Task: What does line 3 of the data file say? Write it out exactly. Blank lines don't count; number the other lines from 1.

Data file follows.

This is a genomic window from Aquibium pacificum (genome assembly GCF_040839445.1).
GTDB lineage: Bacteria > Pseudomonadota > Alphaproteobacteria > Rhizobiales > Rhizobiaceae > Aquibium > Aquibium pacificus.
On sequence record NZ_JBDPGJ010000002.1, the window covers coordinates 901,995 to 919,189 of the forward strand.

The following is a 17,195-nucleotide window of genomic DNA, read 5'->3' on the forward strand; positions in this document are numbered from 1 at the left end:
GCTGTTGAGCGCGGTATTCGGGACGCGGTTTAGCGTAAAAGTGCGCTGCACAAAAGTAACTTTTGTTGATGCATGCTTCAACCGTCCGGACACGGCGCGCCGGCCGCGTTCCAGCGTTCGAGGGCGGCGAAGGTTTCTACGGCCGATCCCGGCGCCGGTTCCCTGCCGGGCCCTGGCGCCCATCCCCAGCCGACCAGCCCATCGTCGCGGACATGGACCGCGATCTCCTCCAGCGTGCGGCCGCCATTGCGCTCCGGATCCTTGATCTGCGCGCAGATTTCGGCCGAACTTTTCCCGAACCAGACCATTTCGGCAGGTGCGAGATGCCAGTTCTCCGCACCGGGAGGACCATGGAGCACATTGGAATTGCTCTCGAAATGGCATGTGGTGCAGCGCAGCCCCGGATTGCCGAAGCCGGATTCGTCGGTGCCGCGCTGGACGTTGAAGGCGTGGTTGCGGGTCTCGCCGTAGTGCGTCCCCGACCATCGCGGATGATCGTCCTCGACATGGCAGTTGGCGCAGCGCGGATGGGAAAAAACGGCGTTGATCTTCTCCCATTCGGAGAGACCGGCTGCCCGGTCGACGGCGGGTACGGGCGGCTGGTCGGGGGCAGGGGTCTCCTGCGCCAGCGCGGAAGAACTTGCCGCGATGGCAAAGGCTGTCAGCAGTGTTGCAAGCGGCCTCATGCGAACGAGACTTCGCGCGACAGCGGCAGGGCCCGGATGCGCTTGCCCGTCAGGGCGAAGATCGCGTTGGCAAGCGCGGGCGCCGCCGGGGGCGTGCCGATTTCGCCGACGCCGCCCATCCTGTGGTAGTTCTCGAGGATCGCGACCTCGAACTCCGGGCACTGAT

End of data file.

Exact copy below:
On sequence record NZ_JBDPGJ010000002.1, the window covers coordinates 901,995 to 919,189 of the forward strand.